On the morning of April 15, 2018, the president of the United States was sitting in the Oval Office, watching the news.
As the cameras clicked to show him, the nation was awash in news about opioid overdoses and the rise of heroin use in the U.S. As he watched, the world came to a halt.
Trump had just been inaugurated as the 45th president of a country that has spent more than $1 trillion on opioids and more than 2 million Americans died from overdoses in the first four months of 2018.
The president had just watched his country turn a corner from one of the worst drug crises in its history, and the world was watching him.
Trump’s words were like a tsunami sweeping across the globe.
The wave hit the president at a moment of crisis.
The moment Trump spoke, he had already taken on a role that was uniquely his.
He had become a hero to millions.
The country was about to lose its first major drug czar, and its first attorney general.
He was on the front lines of a war that was becoming the new war on drugs, and he was suddenly the hero of millions.
What he had done that day was unprecedented.
For the first time, a president had declared war on the opioid epidemic.
But it was just the beginning.
As heroin and prescription painkillers became more popular and easier to obtain, the U:S.
government began spending tens of billions of dollars on the war on opioids.
The war on opioid use was being waged against a person, against a drug, against the most powerful drug that has affected our lives in our lifetimes.
The government was fighting a war against the very people it was sworn to protect.
As a result, Americans were becoming addicted to drugs, with a nearly two-fold increase from 2015 to 2020, according to the most recent federal data available.
Americans were using drugs like crack cocaine, heroin, prescription opioids, methamphetamines and synthetic opioids, all the same drugs.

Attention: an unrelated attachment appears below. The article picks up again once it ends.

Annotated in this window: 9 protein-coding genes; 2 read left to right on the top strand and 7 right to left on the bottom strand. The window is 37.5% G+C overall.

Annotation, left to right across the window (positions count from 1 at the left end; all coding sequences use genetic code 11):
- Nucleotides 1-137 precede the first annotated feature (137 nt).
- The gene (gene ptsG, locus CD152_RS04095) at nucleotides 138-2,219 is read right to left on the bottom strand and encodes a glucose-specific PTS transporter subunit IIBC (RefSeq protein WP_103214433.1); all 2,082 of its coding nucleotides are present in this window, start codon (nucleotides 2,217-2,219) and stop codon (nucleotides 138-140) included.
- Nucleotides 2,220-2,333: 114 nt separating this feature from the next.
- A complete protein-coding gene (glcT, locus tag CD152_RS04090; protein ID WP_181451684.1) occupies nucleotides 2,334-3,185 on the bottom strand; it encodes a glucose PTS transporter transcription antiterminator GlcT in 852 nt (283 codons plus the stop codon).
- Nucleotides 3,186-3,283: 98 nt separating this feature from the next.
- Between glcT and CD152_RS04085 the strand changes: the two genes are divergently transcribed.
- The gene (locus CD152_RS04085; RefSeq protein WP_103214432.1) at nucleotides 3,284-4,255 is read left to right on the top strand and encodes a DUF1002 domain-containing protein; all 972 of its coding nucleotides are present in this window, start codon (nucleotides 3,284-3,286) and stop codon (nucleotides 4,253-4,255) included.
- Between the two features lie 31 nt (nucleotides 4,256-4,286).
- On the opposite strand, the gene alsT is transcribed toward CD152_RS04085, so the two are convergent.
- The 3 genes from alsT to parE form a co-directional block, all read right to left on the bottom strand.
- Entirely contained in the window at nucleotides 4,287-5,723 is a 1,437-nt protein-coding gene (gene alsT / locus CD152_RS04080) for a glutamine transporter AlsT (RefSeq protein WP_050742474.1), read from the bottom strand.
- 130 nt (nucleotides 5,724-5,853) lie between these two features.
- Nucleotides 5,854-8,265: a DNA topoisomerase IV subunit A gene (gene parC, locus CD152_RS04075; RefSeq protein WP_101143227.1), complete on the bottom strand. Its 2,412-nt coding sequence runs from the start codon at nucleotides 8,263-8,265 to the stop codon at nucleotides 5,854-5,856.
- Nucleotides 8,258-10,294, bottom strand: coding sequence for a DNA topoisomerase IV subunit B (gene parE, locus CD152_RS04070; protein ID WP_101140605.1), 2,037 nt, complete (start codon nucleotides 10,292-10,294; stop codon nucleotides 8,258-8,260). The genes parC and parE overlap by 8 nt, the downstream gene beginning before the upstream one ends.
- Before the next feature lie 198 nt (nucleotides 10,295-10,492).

The drug war in America has left an enormous toll on our communities and our communities’ families.
Millions of Americans have died from overdose, and millions more have been injured, while millions more are in treatment or rehab.
Americans are living in fear that they are not alone in their struggles with addiction, that the war against drugs is an extension of the war waged against black people.
For a brief period, Trump was the nation’s most powerful and visible drug czarmaker.
By now, he is the most popular president in the history of the drug czarship, and his administration has expanded its reach to include the DEA, which is responsible for enforcing the Controlled Substances Act.
As president, Trump has taken on more than 30 opioid czars.
He has made the opioid crisis the centerpiece of his presidency, and in the process, he has pushed the U.:S.
into a new era of drug control, one that has changed the way Americans think about drugs, society and the drug war.
For years, President Trump has been known for saying he would crack down on the drug epidemic, a phrase that he has used repeatedly since his election in November 2020.
He used it in April 2020 during a meeting with congressional leaders to announce his plan to increase funding for the DEA to fight the opioid problem.
The meeting was the first of many.
Since then, the DEA has taken a much more aggressive approach to the opioid drug crisis.
In the months since, Trump’s administration has issued hundreds of orders and decrees to increase the enforcement of the law.
He also ordered the DEA and the U.;S.
attorneys to make life harder for drug traffickers.
In September 2020, he signed an executive order that directed the Justice Department to crack down even harder on drug traffickers, charging them with drug trafficking offenses even though most of those crimes are considered misdemeanors.
The Drug Enforcement Administration has also become much more proactive in the fight against the drug crisis, ramping up raids on facilities, arresting people who are trying to get their hands on illegal drugs and using other tactics to prosecute people who commit the most egregious drug offenses.
has also taken a greater interest in enforcing the drug laws.
The DEA has seized more than 300,000 pounds of marijuana from facilities that are believed to be dealing in the illegal drug trade.
This year, the agency seized nearly 10,000 kilograms of cocaine, and it has been busy cracking down on dealers who distribute methamphetamine.
The Trump administration has also launched an effort to crackdown on the black market, a phenomenon that has seen the U;S.
lose millions of dollars to organized crime in recent years.
In his first year in office, Trump had signed several executive orders targeting the black drug market, including one that made it easier to buy marijuana.
And in January 2019, he launched the Justice Against Sponsors of Terrorism Act, which would have allowed the government to prosecute terrorism financing and money laundering as well as other crimes. The